The Telephone Consumer Protection Act (TCPA) and Telecommunications Privacy
The Telephone Consumer Protection Act or TCPA places specific limits on when and how unsolicited pre-recorded telemarketing calls can be made to the landline telephones of American citizens. What more, the TCPA also prohibits all forms of autodialed or pre-recorded text messages or calls to the cellphone lines of American citizens.
The TCPA was passed by the Federal Communications Commission or FCC in 1992, and mandates that telemarketers adhere to the following list of requirements when making phone calls to American consumers:
- Calling time restrictions – Callers are only permitted to make calls before 8AM or after 9PM.
- Internal Do Not Call (DNC) List – Callers are required to create and maintain an internal Do Not Call list of consumers who ask not receive calls or texts from specific telemarketers or callers.
- Automatic Telephone Dialing Systems (ATDS) – The TCPA prohibits telemarketers from making autodialed telemarketing calls and texts to cell phones and other mobile devices where the recipient might be charged for the call without their prior express written consent, as well as non-marketing autodialed calls without the prior express consent of consumers receiving said calls.
- Robocalls – The TCPA prohibits the use of a pre – recorded or artificial voice when calling a residential landline or wireless number for telemarketing purposes without prior express written consent.
- National Do Not Call Registry – Telemarketers are prohibited from calling any consumers who has asked not to be called in accordance with the National Do Not Call Registry. Many states also have their own versions of “Do Not Call Lists”, separate from the federal list.
- Identification requirements – The TCPA requires callers to provide their name, the name of the company on whose behalf they are calling, and a telephone number or address which can be used for contact.
In 2003, the FCC partnered with the Federal Trade Commission for the purposes of establishing a national Do Not Call Registry, with the exception of calls from non-profit organizations. Furthermore, the FCC revised rules relating to the TCPA in 2012, mandating that businesses obtain written consumer consent before making any autodialed robocalls or pre-recorded voice messages to the mobile phones of American consumers. Moreover, telemarketers are also required to provide consumers with automated opt-outs during these types of phone calls.
Additionally, debt collectors are also prohibited from making autodialed robocalls to American consumers, unless a consumer has first given them specific permission to do so. However, debt collectors are still permitted to make non-automated calls to American consumers, even if a consumer has added their name to the national Do Not Call List. This is due to the FCC’s determination that calls from debt collectors do not constitute telemarketing calls.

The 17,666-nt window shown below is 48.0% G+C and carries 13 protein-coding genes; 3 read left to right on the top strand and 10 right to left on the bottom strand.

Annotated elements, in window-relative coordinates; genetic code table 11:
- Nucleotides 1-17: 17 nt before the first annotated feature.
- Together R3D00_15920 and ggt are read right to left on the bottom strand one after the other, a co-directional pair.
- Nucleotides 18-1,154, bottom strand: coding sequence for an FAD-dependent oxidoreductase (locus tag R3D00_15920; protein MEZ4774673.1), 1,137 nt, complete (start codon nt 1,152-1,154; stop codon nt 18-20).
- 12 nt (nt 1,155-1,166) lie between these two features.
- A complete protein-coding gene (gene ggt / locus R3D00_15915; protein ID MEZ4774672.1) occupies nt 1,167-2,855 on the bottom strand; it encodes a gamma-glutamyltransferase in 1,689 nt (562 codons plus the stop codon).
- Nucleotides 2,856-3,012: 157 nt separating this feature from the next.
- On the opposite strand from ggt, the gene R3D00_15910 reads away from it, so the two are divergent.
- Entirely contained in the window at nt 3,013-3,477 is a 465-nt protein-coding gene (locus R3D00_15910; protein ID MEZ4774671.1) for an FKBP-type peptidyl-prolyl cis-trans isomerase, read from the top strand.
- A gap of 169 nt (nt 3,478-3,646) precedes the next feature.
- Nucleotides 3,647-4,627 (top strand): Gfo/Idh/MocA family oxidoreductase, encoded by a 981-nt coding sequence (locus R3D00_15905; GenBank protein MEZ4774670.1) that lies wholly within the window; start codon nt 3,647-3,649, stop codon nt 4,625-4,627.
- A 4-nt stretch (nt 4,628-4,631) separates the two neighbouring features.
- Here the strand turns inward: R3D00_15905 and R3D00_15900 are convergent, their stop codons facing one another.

Who must comply with the TCPA?
The TCPA regulates all forms of telephone solicitations and as such, any person, entity, or business who conducts telephone solicitations must be in compliance with the TCPA at all times. Under the TCPA, a telephone solicitation is defined as “the initiation of a telephone call or message for the purpose of encouraging the purchase or rental of, or investment in, property, goods, or services, which is transmitted to any person, but such term does not include a call or message (A) to any person with that person’s prior express invitation or permission, (B) to any person with whom the caller has an established business relationship, or (C) by a tax exempt nonprofit organization.”
The TCPA covers all forms of telephone communication including voice calls, faxes, text messages, and VoIP calls. Alternatively, the TCPA does not solely apply to telemarketers or other entities who conduct calling campaigns. Under the TCPA, entities may be found vicariously liable for any TCPA violations that are committed by agents that an entity has hired to conduct their calling campaigns, even if the hiring entity in question did not directly commit any violations.
How is the TCPA enforced?
The TCPA allows for a variety of enforcement actions and mechanisms in regards to American consumers who feel as though their rights have been violated. Notably, the TCPA permits private right of action that allows consumers to bring both individual and class action lawsuits against entities that violate the TCPA. The TCPA is also a strict liability statute that allows for uncapped statutory damages and violation penalties that can run as high as $500 per violation, as well as willful violations that can run as high as $1,500 per violation.
All of these factors have resulted in TCPA class action lawsuits that can often result in settlements of tens of millions of dollars. As a testament to this fact, Caribbean Cruise Line was forced to pay $76 million dollars in 2016 to settle a class action lawsuit brought against the company in relation to TCPA violations, while Capital One was forced to pay $75.5 million for TCPA violations in 2015. In addition to private right of action, the TCPA also gives the authority to enact regulatory enforcement to both the FTC and the FCC.
While telemarketing may be a forgotten form of advertising in the midst of the technological advancements of the 21st century, legislation such as the TCPA is still very much needed. Without legislation such as the TCPA, telemarketers and other business entities would be able to call consumers at any time without any form of restriction. In addition to this, these entities would be able to commit such actions without the fear of having to pay high violations or penalties. As such, the TCPA is one of the many federal privacy laws that protect American consumers from being contacted without first granting written consent to be contacted.